At least half a dozen girls, with their technicolor goggles and sun-tinted hair, jump into the deep end of the pool over and over. They don’t wade in gently from the shallow end. They do use the ladder, but only to climb back out so they can jump again - this time higher, bigger, farther - into the deepest part of the pool. Most of the girls can’t touch the bottom and still keep their heads above water but no one seems to care. They jump and jump and jump. There’s a lesson here, I think, as I check my watch and not-so-patiently wait for my daughters’ swimming lessons to finish.
I can’t remember the last time I jumped into the deep end; in a pool, or life for that matter. In all things, I am a wader by nature. I dip a toe, a hand, testing the temperature, making a plan, stalling. And before you ask the obvious, yes, I can swim. There’s no good reason for me to stall. Except the water could be cold. Or too crowded. Or too deep. Terrible excuses, I know (are we still talking about swimming here?). Heck, my four-year old is just learning to navigate the chlorine and yet, armed with her lucky life vest, she leaps with abandon. No “baby” end for her - the deep end is where the action is (as well as her big sister).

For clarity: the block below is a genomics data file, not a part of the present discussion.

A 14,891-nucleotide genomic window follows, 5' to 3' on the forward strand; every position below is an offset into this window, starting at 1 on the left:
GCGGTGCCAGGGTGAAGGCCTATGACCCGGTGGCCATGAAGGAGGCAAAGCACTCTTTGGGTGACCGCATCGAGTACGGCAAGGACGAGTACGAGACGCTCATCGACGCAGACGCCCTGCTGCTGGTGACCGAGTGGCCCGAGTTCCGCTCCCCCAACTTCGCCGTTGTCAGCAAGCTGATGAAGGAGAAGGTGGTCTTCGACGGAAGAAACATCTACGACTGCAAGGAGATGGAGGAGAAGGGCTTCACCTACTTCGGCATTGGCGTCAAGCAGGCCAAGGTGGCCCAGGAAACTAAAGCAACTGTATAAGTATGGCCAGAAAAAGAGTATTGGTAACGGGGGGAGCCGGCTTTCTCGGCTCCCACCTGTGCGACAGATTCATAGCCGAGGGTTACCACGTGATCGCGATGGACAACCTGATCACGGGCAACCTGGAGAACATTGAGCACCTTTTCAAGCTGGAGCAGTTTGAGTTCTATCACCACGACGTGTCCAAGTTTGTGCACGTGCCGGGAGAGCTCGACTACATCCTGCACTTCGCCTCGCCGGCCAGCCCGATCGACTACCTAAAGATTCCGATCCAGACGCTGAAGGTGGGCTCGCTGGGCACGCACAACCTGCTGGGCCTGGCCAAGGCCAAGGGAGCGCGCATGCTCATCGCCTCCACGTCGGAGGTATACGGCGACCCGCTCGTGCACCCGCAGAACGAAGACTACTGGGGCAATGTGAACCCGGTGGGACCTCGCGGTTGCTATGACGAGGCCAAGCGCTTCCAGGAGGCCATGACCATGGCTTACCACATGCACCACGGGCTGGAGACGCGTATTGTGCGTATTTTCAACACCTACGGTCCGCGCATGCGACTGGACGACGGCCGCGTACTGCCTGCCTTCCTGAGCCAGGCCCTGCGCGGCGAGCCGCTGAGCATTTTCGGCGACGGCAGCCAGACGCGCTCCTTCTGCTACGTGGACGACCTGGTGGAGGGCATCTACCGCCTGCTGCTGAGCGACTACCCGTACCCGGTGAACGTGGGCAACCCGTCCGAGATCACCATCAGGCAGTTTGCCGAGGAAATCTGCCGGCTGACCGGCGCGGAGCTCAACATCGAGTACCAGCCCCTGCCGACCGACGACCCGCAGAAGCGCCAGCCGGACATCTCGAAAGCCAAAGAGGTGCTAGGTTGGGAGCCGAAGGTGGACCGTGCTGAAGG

So where should I dive in? Write the great american novel? Run the Boston Marathon? Finally program my thermostat? Well, let’s not get carried away (uh oh, there I go with the toe-dipping again). With my kids’ summer wish list staring at me, I think I will cannonball into that. No more waiting until the perfect day. No more wading through excuse after excuse and putting off a fun adventure. Lucky them. And for me? After a year of merely doggie paddling in the running world, I think I will jump back into a race or two. Not quite the Boston Marathon but a deep end nonetheless.
I envy those brave girls. And I wanted to share with them some wise nugget that will keep them leaping into the abyss throughout their life. But I have no words of wisdom, except maybe thanks. Thanks for inspiring this wader to take some leaps herself. I can swim after all, so I am going to trust my legs and arms, knowing I am more than capable of treading water, no matter the depth. I mean really, how scary can it be to program a thermostat?